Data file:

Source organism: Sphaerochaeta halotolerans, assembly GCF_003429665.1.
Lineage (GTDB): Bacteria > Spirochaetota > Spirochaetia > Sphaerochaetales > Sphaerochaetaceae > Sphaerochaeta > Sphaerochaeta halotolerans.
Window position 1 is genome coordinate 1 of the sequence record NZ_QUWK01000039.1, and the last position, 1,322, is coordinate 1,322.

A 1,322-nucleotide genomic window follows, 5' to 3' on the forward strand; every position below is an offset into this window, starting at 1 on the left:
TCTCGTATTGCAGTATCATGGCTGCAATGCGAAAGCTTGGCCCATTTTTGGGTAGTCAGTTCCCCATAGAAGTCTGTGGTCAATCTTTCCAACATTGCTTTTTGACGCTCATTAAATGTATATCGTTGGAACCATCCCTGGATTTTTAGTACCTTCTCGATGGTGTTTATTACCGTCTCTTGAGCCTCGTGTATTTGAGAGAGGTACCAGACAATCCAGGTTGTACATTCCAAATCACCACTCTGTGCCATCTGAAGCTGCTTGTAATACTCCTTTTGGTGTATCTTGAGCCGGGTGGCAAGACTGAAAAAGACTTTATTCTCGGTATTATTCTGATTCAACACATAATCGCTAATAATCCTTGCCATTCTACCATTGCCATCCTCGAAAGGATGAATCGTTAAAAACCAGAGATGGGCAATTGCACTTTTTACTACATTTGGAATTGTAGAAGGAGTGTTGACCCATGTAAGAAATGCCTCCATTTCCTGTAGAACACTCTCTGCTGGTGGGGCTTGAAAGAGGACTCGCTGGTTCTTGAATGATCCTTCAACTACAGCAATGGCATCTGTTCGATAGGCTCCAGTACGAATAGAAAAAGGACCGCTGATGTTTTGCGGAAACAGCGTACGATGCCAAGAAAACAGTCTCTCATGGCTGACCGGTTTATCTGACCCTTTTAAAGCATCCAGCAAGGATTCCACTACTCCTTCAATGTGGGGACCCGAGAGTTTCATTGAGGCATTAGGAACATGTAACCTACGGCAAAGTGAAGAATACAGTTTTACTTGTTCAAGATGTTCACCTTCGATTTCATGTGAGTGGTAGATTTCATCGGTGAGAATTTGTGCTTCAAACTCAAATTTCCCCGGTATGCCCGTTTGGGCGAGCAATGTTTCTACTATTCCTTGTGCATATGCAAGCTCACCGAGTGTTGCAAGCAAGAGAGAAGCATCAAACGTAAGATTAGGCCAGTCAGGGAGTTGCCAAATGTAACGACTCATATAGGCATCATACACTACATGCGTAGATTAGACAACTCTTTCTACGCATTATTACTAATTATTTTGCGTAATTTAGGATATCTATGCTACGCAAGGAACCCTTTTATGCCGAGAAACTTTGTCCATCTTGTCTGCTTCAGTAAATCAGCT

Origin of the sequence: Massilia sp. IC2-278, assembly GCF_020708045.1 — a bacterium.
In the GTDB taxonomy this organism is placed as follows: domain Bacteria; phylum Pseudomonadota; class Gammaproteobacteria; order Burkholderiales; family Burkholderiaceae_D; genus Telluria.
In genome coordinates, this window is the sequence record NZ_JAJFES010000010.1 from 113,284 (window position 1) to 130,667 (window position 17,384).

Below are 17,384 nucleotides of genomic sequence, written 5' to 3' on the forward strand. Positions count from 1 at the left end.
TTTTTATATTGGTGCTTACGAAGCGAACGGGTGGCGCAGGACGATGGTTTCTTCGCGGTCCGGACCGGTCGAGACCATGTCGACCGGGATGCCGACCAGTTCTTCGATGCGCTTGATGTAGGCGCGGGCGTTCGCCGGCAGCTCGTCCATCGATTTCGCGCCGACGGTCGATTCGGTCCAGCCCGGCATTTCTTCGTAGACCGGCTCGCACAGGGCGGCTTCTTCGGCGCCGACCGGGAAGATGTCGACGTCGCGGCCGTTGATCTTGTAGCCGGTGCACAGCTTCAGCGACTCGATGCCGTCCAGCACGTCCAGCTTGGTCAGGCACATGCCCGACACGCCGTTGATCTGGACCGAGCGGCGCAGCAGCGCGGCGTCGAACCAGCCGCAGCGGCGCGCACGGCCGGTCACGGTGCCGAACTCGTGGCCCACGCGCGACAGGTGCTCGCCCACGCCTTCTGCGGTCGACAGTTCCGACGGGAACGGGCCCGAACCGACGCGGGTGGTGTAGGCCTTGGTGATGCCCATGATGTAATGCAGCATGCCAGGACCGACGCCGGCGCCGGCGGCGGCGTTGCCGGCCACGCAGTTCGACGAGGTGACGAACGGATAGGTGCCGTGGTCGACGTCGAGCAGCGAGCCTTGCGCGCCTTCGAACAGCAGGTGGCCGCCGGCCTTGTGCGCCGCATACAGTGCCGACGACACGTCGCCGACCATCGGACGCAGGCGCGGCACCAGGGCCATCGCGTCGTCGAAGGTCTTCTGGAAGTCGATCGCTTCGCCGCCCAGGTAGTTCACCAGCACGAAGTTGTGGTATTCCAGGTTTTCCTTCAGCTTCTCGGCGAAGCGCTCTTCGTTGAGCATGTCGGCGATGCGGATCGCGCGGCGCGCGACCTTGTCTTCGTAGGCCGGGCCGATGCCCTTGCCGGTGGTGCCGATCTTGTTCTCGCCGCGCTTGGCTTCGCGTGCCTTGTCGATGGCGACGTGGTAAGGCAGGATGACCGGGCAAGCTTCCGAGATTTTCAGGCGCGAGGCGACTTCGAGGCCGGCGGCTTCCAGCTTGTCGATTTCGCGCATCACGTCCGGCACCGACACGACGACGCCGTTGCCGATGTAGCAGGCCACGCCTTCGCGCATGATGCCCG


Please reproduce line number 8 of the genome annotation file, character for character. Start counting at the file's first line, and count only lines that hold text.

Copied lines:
In genome coordinates, this window is the sequence record NZ_JAJFES010000010.1 from 113,284 (window position 1) to 130,667 (window position 17,384).